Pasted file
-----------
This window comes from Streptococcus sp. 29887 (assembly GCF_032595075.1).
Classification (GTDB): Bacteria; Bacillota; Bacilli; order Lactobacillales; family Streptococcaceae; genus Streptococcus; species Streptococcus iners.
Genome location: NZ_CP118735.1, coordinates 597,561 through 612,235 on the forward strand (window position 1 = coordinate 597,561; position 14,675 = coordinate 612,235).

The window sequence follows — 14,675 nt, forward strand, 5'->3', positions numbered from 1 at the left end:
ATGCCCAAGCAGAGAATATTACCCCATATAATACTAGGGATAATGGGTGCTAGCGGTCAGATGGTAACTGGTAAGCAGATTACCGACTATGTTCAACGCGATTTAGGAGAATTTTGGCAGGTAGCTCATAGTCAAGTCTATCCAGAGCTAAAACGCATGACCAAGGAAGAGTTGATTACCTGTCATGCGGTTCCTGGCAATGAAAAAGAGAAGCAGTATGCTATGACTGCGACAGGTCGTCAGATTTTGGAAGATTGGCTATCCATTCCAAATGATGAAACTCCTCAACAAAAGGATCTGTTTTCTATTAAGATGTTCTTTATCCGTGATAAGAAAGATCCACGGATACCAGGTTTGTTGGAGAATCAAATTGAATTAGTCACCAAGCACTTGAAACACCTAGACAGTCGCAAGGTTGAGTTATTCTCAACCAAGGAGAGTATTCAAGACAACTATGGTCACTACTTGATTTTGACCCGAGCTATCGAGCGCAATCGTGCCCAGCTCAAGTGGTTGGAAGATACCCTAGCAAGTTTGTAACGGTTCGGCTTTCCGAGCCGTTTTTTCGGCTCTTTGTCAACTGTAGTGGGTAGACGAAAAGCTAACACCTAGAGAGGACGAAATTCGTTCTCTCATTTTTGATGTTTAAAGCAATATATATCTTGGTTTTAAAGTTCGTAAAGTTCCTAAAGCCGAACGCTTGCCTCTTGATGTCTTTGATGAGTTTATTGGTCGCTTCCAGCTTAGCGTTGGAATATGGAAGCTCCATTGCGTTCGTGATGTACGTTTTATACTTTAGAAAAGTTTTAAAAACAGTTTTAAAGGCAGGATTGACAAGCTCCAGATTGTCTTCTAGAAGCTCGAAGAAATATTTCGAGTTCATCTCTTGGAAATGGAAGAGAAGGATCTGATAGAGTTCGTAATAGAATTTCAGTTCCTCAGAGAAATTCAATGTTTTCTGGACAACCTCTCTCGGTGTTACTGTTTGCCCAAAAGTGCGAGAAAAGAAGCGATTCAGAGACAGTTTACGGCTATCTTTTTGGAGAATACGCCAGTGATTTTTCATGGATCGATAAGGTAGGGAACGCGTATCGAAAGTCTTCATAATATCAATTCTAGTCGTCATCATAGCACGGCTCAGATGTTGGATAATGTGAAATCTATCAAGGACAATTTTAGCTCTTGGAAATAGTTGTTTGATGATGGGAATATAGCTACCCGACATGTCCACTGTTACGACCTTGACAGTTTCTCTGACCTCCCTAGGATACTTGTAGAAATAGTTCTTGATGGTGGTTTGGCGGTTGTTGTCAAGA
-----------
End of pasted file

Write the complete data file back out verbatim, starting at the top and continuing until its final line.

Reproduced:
This window comes from Streptococcus sp. 29887 (assembly GCF_032595075.1).
Classification (GTDB): Bacteria; Bacillota; Bacilli; order Lactobacillales; family Streptococcaceae; genus Streptococcus; species Streptococcus iners.
Genome location: NZ_CP118735.1, coordinates 597,561 through 612,235 on the forward strand (window position 1 = coordinate 597,561; position 14,675 = coordinate 612,235).

The window sequence follows — 14,675 nt, forward strand, 5'->3', positions numbered from 1 at the left end:
ATGCCCAAGCAGAGAATATTACCCCATATAATACTAGGGATAATGGGTGCTAGCGGTCAGATGGTAACTGGTAAGCAGATTACCGACTATGTTCAACGCGATTTAGGAGAATTTTGGCAGGTAGCTCATAGTCAAGTCTATCCAGAGCTAAAACGCATGACCAAGGAAGAGTTGATTACCTGTCATGCGGTTCCTGGCAATGAAAAAGAGAAGCAGTATGCTATGACTGCGACAGGTCGTCAGATTTTGGAAGATTGGCTATCCATTCCAAATGATGAAACTCCTCAACAAAAGGATCTGTTTTCTATTAAGATGTTCTTTATCCGTGATAAGAAAGATCCACGGATACCAGGTTTGTTGGAGAATCAAATTGAATTAGTCACCAAGCACTTGAAACACCTAGACAGTCGCAAGGTTGAGTTATTCTCAACCAAGGAGAGTATTCAAGACAACTATGGTCACTACTTGATTTTGACCCGAGCTATCGAGCGCAATCGTGCCCAGCTCAAGTGGTTGGAAGATACCCTAGCAAGTTTGTAACGGTTCGGCTTTCCGAGCCGTTTTTTCGGCTCTTTGTCAACTGTAGTGGGTAGACGAAAAGCTAACACCTAGAGAGGACGAAATTCGTTCTCTCATTTTTGATGTTTAAAGCAATATATATCTTGGTTTTAAAGTTCGTAAAGTTCCTAAAGCCGAACGCTTGCCTCTTGATGTCTTTGATGAGTTTATTGGTCGCTTCCAGCTTAGCGTTGGAATATGGAAGCTCCATTGCGTTCGTGATGTACGTTTTATACTTTAGAAAAGTTTTAAAAACAGTTTTAAAGGCAGGATTGACAAGCTCCAGATTGTCTTCTAGAAGCTCGAAGAAATATTTCGAGTTCATCTCTTGGAAATGGAAGAGAAGGATCTGATAGAGTTCGTAATAGAATTTCAGTTCCTCAGAGAAATTCAATGTTTTCTGGACAACCTCTCTCGGTGTTACTGTTTGCCCAAAAGTGCGAGAAAAGAAGCGATTCAGAGACAGTTTACGGCTATCTTTTTGGAGAATACGCCAGTGATTTTTCATGGATCGATAAGGTAGGGAACGCGTATCGAAAGTCTTCATAATATCAATTCTAGTCGTCATCATAGCACGGCTCAGATGTTGGATAATGTGAAATCTATCAAGGACAATTTTAGCTCTTGGAAATAGTTGTTTGATGATGGGAATATAGCTACCCGACATGTCCACTGTTACGACCTTGACAGTTTCTCTGACCTCCCTAGGATACTTGTAGAAATAGTTCTTGATGGTGGTTTGGCGGTTGTTGTCAAGA